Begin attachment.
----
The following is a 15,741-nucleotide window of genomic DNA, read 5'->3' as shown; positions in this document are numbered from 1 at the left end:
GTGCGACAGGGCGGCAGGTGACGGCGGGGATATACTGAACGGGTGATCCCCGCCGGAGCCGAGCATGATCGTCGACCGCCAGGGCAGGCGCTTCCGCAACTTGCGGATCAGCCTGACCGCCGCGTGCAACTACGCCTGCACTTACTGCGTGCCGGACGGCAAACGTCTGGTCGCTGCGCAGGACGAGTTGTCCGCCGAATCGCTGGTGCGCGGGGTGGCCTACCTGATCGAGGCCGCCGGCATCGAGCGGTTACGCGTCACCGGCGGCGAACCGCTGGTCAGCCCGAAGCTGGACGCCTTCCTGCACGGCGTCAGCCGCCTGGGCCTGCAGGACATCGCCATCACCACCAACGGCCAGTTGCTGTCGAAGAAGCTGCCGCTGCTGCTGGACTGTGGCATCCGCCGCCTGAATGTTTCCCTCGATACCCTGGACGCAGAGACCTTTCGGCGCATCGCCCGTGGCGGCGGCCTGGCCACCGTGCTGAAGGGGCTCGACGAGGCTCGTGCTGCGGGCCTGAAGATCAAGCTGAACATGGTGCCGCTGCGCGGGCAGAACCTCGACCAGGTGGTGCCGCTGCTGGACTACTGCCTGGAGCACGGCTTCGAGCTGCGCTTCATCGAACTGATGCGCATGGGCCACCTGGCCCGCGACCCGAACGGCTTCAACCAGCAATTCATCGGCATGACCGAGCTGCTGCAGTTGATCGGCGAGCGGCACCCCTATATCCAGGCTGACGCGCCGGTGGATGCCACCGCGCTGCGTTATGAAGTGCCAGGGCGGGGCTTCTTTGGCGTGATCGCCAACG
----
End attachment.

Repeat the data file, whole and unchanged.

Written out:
The following is a 15,741-nucleotide window of genomic DNA, read 5'->3' as shown; positions in this document are numbered from 1 at the left end:
GTGCGACAGGGCGGCAGGTGACGGCGGGGATATACTGAACGGGTGATCCCCGCCGGAGCCGAGCATGATCGTCGACCGCCAGGGCAGGCGCTTCCGCAACTTGCGGATCAGCCTGACCGCCGCGTGCAACTACGCCTGCACTTACTGCGTGCCGGACGGCAAACGTCTGGTCGCTGCGCAGGACGAGTTGTCCGCCGAATCGCTGGTGCGCGGGGTGGCCTACCTGATCGAGGCCGCCGGCATCGAGCGGTTACGCGTCACCGGCGGCGAACCGCTGGTCAGCCCGAAGCTGGACGCCTTCCTGCACGGCGTCAGCCGCCTGGGCCTGCAGGACATCGCCATCACCACCAACGGCCAGTTGCTGTCGAAGAAGCTGCCGCTGCTGCTGGACTGTGGCATCCGCCGCCTGAATGTTTCCCTCGATACCCTGGACGCAGAGACCTTTCGGCGCATCGCCCGTGGCGGCGGCCTGGCCACCGTGCTGAAGGGGCTCGACGAGGCTCGTGCTGCGGGCCTGAAGATCAAGCTGAACATGGTGCCGCTGCGCGGGCAGAACCTCGACCAGGTGGTGCCGCTGCTGGACTACTGCCTGGAGCACGGCTTCGAGCTGCGCTTCATCGAACTGATGCGCATGGGCCACCTGGCCCGCGACCCGAACGGCTTCAACCAGCAATTCATCGGCATGACCGAGCTGCTGCAGTTGATCGGCGAGCGGCACCCCTATATCCAGGCTGACGCGCCGGTGGATGCCACCGCGCTGCGTTATGAAGTGCCAGGGCGGGGCTTCTTTGGCGTGATCGCCAACG